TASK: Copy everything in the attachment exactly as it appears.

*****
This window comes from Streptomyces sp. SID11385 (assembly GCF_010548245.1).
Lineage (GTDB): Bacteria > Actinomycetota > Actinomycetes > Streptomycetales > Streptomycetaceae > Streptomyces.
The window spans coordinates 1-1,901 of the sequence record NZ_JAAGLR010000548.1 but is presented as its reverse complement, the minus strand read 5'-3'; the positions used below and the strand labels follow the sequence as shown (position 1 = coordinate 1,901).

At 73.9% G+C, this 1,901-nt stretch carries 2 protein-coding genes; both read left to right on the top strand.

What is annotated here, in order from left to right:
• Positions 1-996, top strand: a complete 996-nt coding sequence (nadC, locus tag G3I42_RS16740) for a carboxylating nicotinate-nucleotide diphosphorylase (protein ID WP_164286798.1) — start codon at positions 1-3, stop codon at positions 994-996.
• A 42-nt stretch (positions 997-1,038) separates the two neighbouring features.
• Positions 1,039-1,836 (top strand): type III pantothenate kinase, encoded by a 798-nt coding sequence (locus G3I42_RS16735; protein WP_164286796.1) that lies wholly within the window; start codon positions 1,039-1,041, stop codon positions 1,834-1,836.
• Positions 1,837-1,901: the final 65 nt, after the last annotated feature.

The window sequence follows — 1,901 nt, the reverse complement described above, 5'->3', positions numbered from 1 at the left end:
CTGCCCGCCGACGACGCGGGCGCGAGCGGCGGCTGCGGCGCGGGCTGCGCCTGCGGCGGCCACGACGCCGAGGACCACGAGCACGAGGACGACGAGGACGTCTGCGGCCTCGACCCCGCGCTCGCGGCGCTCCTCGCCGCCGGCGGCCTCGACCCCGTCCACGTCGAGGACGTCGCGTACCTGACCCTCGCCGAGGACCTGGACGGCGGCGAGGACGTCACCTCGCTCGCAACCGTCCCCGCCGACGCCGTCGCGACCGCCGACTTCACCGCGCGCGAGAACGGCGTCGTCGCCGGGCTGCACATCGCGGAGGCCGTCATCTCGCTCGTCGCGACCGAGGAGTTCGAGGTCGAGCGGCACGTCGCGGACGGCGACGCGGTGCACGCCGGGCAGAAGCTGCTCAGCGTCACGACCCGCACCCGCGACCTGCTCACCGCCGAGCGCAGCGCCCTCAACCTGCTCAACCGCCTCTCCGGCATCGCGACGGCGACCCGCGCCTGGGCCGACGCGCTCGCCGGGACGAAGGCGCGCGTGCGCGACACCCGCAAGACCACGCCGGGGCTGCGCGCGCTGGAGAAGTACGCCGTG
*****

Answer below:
This window comes from Streptomyces sp. SID11385 (assembly GCF_010548245.1).
Lineage (GTDB): Bacteria > Actinomycetota > Actinomycetes > Streptomycetales > Streptomycetaceae > Streptomyces.
The window spans coordinates 1-1,901 of the sequence record NZ_JAAGLR010000548.1 but is presented as its reverse complement, the minus strand read 5'-3'; the positions used below and the strand labels follow the sequence as shown (position 1 = coordinate 1,901).

At 73.9% G+C, this 1,901-nt stretch carries 2 protein-coding genes; both read left to right on the top strand.

What is annotated here, in order from left to right:
• Positions 1-996, top strand: a complete 996-nt coding sequence (nadC, locus tag G3I42_RS16740) for a carboxylating nicotinate-nucleotide diphosphorylase (protein ID WP_164286798.1) — start codon at positions 1-3, stop codon at positions 994-996.
• A 42-nt stretch (positions 997-1,038) separates the two neighbouring features.
• Positions 1,039-1,836 (top strand): type III pantothenate kinase, encoded by a 798-nt coding sequence (locus G3I42_RS16735; protein WP_164286796.1) that lies wholly within the window; start codon positions 1,039-1,041, stop codon positions 1,834-1,836.
• Positions 1,837-1,901: the final 65 nt, after the last annotated feature.

The window sequence follows — 1,901 nt, the reverse complement described above, 5'->3', positions numbered from 1 at the left end:
CTGCCCGCCGACGACGCGGGCGCGAGCGGCGGCTGCGGCGCGGGCTGCGCCTGCGGCGGCCACGACGCCGAGGACCACGAGCACGAGGACGACGAGGACGTCTGCGGCCTCGACCCCGCGCTCGCGGCGCTCCTCGCCGCCGGCGGCCTCGACCCCGTCCACGTCGAGGACGTCGCGTACCTGACCCTCGCCGAGGACCTGGACGGCGGCGAGGACGTCACCTCGCTCGCAACCGTCCCCGCCGACGCCGTCGCGACCGCCGACTTCACCGCGCGCGAGAACGGCGTCGTCGCCGGGCTGCACATCGCGGAGGCCGTCATCTCGCTCGTCGCGACCGAGGAGTTCGAGGTCGAGCGGCACGTCGCGGACGGCGACGCGGTGCACGCCGGGCAGAAGCTGCTCAGCGTCACGACCCGCACCCGCGACCTGCTCACCGCCGAGCGCAGCGCCCTCAACCTGCTCAACCGCCTCTCCGGCATCGCGACGGCGACCCGCGCCTGGGCCGACGCGCTCGCCGGGACGAAGGCGCGCGTGCGCGACACCCGCAAGACCACGCCGGGGCTGCGCGCGCTGGAGAAGTACGCCGTG